It’s spring and Red-spotted Purple caterpillars are venturing out of their winter hibernaculums. Partially grown caterpillars created these safe retreats last fall by silking a tiny leaf shut, silking the leaf to the tree, then crawling inside and going to sleep for the winter. All the other leaves fell from Black Cherry trees and Beach Plum bushes, but the hibernaculum leaves remained still attached – a tell-tale sign to a keen naturalist that some creature might be inside.
As temperatures warm, these teeny tiny caterpillars (about one-quarter inch long) are venturing forth, sunning in the warmth and looking for tasty buds on their host plant (Black Cherry, Beach Plum, . . .).
Around homes, as treasured wood piles are dismantled for firewood over the course of a winter, possibly quite a few Mourning Cloaks, Question Marks, and Commas are disturbed from their slumber on brutally cold winter days and meet their demise.
To ensure the survival of these unique butterflies that overwinter as adults, consider building a Butterfly House.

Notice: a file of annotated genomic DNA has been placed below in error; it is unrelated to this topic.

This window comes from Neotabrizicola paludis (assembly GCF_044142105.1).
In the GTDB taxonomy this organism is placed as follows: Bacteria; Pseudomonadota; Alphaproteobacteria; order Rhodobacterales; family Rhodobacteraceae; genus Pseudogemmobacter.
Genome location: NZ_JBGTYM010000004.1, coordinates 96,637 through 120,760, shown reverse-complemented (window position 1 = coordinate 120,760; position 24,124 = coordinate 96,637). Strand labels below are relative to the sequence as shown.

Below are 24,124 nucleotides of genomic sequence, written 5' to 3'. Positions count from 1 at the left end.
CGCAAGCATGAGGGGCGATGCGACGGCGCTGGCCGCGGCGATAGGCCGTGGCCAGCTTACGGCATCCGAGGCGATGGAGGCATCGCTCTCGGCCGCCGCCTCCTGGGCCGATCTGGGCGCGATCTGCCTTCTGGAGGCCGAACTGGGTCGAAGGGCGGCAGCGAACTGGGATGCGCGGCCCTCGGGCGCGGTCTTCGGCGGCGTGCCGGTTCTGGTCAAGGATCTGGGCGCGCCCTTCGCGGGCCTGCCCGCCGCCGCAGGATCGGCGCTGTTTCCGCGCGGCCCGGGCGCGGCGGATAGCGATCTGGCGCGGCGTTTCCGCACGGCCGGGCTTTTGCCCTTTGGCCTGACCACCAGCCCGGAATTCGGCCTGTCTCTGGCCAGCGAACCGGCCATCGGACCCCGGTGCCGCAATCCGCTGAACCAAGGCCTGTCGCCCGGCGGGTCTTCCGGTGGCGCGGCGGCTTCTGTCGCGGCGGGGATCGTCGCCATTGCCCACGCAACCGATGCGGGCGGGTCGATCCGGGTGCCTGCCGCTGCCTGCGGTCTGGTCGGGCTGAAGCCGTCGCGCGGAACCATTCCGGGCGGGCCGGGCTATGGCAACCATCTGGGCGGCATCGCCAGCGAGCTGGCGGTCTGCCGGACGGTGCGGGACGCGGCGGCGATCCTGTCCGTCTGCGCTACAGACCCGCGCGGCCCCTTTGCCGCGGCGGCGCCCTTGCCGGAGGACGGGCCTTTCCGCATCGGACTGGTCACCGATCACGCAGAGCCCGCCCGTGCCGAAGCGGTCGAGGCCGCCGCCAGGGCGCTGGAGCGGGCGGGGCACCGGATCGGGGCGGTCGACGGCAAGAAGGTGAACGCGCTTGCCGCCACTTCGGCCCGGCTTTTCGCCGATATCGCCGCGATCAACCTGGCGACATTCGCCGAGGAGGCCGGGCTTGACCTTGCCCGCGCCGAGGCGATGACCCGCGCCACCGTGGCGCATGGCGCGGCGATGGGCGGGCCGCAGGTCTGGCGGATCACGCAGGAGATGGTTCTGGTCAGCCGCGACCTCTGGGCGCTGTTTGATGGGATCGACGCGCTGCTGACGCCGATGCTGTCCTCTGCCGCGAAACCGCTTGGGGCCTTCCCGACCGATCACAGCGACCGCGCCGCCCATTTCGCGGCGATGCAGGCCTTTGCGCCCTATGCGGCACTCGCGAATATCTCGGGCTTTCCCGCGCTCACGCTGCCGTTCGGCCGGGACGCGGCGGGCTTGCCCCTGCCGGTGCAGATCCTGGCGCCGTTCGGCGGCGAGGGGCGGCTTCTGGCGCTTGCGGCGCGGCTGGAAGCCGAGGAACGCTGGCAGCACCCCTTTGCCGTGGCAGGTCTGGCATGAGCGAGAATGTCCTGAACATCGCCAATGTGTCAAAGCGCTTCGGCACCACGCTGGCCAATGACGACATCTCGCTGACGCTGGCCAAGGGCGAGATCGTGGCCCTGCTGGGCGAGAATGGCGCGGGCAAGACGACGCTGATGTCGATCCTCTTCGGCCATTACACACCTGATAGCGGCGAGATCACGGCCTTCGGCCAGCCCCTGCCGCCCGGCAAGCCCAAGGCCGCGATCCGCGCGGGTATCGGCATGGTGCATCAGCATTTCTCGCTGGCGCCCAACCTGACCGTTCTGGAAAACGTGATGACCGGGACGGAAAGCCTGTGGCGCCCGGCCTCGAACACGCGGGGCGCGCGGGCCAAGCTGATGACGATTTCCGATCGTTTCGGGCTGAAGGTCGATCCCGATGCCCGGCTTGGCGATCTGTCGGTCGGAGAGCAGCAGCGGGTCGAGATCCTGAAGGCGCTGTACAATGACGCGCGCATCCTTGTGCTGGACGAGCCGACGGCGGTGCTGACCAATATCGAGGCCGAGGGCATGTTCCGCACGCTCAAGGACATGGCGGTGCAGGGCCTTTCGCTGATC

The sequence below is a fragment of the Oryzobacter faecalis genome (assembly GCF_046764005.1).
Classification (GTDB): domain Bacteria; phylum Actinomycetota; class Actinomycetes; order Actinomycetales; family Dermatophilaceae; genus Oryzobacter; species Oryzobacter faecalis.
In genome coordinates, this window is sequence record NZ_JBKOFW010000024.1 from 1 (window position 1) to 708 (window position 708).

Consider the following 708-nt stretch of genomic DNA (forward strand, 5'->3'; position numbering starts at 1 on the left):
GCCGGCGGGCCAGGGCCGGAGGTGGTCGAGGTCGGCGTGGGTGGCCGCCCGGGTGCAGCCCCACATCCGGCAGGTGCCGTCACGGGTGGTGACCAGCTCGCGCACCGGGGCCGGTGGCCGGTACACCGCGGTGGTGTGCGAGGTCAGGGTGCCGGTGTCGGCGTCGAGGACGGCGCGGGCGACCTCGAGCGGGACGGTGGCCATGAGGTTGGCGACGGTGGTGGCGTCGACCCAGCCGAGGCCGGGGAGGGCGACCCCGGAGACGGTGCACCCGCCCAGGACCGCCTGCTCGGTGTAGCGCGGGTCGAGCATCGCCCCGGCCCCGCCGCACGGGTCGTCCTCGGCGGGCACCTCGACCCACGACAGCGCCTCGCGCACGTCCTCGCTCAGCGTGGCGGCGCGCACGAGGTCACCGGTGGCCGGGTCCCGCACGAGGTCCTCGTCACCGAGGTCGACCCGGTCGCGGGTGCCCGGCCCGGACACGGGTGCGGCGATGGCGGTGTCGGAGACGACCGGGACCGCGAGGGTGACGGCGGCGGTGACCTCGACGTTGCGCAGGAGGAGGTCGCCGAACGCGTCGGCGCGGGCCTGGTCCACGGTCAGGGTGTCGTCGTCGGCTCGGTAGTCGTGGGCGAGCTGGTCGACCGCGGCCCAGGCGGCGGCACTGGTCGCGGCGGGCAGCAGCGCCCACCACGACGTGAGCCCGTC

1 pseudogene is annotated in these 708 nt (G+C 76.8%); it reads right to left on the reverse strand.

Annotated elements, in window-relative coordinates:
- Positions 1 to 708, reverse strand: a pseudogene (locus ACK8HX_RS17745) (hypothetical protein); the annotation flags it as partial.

Learn how easy it is to build a Butterfly House by reading my latest column at Native Plants and Wildlife Gardens.
On September 23, 2012, I watched one of the very last Red-spotted Purples in the garden. It danced around the Beach Plums and I thought it must be laying eggs. I looked closely at leaf after leaf, zeroing in on the very tip where Red-spotted Purples carefully lay their jewel-like egg, but could find none.
As I scrutinized the leaves I spotted a different treasure than expected – a teeny-tiny caterpillar silking a bit of leaf to the branch and silking the leaf curled shut.
I stepped back from the Beach Plum, looked at the bush as a whole, and noticed other similar leaves . I knew just what I was looking at, though I’d never seen one before – a nearly completed HIBERNACULUM, where a partially grown Red-spotted Purple caterpillar would winter, hopefully safely.